For patients who are confined, small animals can be brought to the bed if the patient is willing and is not allergic to the animal. A therapeutic plan may include a simple interaction aimed at improving communication and small motor skills, or a demonstration with educational content to engage the patient cognitively.

If the patient is able to walk or move around, more options are available. Patients can walk small animals outside, or learn how to care for farm animals. Both of these activities develop confidence and motor abilities. Horseback riding has recently gained great therapeutic popularity. It offers an opportunity to work on balance, trunk control, and other skills. Many patients who walk with difficulty, or not at all, get great emotional benefit from interacting with and controlling a large animal.

One advantage of having volunteers provide this service is that cost and insurance are not at issue.

Precautions

AAT does not involve just any pet interacting with a patient. Standards for the training of the volunteers and their animals are crucial in order to promote a safe, positive experience for the patient. Trained volunteers will understand how to work with other medical professionals to set goals for the patient and keep records of progress. Animals that have been appropriately trained are well socialized to people, other animals, and medical equipment. They are not distracted by the food and odors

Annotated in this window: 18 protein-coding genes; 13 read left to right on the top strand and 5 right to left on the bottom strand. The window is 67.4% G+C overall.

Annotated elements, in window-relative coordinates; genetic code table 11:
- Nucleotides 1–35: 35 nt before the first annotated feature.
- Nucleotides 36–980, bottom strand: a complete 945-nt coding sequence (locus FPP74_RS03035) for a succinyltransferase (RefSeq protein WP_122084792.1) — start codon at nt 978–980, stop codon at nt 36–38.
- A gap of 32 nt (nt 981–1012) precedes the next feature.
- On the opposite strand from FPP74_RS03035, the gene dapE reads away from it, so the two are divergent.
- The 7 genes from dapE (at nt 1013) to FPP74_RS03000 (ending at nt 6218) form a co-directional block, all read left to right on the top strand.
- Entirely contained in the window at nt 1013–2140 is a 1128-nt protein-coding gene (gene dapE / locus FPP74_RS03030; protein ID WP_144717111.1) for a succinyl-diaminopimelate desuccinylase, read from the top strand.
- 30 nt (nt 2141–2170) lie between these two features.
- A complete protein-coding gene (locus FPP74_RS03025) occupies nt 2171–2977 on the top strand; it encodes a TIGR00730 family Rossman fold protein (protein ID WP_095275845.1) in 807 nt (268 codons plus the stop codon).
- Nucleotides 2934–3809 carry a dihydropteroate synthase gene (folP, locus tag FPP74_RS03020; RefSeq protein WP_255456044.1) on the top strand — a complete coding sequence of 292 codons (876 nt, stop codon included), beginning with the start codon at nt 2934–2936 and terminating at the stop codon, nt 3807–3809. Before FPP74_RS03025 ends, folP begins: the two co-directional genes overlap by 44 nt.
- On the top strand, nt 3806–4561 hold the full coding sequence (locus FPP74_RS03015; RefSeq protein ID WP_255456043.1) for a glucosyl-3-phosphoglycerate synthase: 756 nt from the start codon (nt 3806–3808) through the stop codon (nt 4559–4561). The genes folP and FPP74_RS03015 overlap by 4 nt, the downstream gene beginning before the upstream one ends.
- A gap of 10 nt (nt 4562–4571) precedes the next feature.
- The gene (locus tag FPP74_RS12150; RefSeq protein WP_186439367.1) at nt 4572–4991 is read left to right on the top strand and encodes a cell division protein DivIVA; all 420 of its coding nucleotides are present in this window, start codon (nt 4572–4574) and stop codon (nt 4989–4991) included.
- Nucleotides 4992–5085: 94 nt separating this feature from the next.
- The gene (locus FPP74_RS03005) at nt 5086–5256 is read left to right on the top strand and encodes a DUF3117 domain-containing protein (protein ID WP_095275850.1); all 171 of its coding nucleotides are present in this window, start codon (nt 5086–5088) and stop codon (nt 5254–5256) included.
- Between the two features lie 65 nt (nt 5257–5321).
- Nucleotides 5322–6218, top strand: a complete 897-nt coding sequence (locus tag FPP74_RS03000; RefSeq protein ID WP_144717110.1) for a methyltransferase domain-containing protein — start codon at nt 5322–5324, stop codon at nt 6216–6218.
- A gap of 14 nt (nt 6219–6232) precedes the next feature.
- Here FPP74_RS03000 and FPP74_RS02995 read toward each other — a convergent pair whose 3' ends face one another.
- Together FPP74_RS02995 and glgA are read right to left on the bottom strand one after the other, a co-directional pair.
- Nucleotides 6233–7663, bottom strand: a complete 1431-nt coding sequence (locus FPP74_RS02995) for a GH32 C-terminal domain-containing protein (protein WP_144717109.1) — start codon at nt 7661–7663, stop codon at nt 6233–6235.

that may be present in the therapy environment and will not chew inappropriate objects or mark territory.

Animals participating in AAT should be covered by some form of liability insurance.

Research & general acceptance

The research evidence supporting the efficacy of AAT is slim, although the anecdotal support is vast. Although it may not be given much credence by medical personnel as a therapy with the potential to assist the progress of the patients, some institutions do at least allow it as something that will uplift the patients or distract them from their discomforts.

Training & certification

AAT is carried out by volunteers who are trained to provide therapy along with their animals. There are a growing number of groups that will provide screening and certification. These include Delta Society, Therapy Dogs Inc., Therapy Dogs International, and St. John Ambulance Therapy Dogs in Canada. Each program has somewhat different qualifications. The Pet Partners Program sponsored by Delta is exemplary. Animals receive a veterinary screening, an aptitude test to evaluate socialization, and a skills test of training and behavior. The owner also receives training hours and agrees to a code of ethics in order to join Pet Partners.